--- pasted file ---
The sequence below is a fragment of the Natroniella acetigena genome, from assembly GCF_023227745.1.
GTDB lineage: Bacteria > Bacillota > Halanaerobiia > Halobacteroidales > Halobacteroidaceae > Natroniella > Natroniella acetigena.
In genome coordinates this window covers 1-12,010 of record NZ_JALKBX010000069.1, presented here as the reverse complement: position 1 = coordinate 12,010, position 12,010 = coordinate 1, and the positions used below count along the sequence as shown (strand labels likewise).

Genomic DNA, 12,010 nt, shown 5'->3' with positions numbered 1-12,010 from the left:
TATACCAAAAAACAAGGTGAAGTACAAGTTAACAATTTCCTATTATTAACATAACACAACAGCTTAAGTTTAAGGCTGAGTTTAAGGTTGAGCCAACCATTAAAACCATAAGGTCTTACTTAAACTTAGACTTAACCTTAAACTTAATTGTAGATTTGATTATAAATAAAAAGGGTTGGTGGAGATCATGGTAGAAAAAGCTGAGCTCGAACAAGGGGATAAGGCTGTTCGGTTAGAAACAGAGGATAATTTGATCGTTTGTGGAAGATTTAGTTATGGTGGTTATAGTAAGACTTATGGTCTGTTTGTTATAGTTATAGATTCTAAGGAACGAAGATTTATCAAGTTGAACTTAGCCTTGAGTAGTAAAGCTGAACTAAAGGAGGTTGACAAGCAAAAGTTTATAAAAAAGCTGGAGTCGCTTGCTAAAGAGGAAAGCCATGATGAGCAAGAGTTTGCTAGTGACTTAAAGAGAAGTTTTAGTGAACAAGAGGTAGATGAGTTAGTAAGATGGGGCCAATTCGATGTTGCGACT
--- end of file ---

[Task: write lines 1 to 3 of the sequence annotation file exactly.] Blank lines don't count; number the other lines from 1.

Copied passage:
The sequence below is a fragment of the Natroniella acetigena genome, from assembly GCF_023227745.1.
GTDB lineage: Bacteria > Bacillota > Halanaerobiia > Halobacteroidales > Halobacteroidaceae > Natroniella > Natroniella acetigena.
In genome coordinates this window covers 1-12,010 of record NZ_JALKBX010000069.1, presented here as the reverse complement: position 1 = coordinate 12,010, position 12,010 = coordinate 1, and the positions used below count along the sequence as shown (strand labels likewise).